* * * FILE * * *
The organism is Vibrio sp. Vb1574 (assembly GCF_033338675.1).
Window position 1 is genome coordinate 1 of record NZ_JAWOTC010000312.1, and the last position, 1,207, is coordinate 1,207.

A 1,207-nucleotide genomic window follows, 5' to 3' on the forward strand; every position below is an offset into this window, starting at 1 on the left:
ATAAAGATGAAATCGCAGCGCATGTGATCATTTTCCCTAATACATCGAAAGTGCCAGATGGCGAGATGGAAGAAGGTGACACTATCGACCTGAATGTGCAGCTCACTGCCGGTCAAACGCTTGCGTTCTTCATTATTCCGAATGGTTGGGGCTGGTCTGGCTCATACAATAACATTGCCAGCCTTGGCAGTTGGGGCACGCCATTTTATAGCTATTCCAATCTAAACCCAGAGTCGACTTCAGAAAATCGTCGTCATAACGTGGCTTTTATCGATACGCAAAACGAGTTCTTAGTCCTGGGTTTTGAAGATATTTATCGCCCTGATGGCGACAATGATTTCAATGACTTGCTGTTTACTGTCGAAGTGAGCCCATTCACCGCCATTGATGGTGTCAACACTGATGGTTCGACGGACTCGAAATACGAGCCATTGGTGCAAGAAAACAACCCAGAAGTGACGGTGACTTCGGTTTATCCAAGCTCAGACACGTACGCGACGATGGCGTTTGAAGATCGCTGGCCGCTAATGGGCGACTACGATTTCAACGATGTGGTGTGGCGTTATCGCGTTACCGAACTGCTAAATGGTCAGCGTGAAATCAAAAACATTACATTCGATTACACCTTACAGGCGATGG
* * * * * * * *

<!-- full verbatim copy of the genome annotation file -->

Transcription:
The organism is Vibrio sp. Vb1574 (assembly GCF_033338675.1).
Window position 1 is genome coordinate 1 of record NZ_JAWOTC010000312.1, and the last position, 1,207, is coordinate 1,207.

A 1,207-nucleotide genomic window follows, 5' to 3' on the forward strand; every position below is an offset into this window, starting at 1 on the left:
ATAAAGATGAAATCGCAGCGCATGTGATCATTTTCCCTAATACATCGAAAGTGCCAGATGGCGAGATGGAAGAAGGTGACACTATCGACCTGAATGTGCAGCTCACTGCCGGTCAAACGCTTGCGTTCTTCATTATTCCGAATGGTTGGGGCTGGTCTGGCTCATACAATAACATTGCCAGCCTTGGCAGTTGGGGCACGCCATTTTATAGCTATTCCAATCTAAACCCAGAGTCGACTTCAGAAAATCGTCGTCATAACGTGGCTTTTATCGATACGCAAAACGAGTTCTTAGTCCTGGGTTTTGAAGATATTTATCGCCCTGATGGCGACAATGATTTCAATGACTTGCTGTTTACTGTCGAAGTGAGCCCATTCACCGCCATTGATGGTGTCAACACTGATGGTTCGACGGACTCGAAATACGAGCCATTGGTGCAAGAAAACAACCCAGAAGTGACGGTGACTTCGGTTTATCCAAGCTCAGACACGTACGCGACGATGGCGTTTGAAGATCGCTGGCCGCTAATGGGCGACTACGATTTCAACGATGTGGTGTGGCGTTATCGCGTTACCGAACTGCTAAATGGTCAGCGTGAAATCAAAAACATTACATTCGATTACACCTTACAGGCGATGG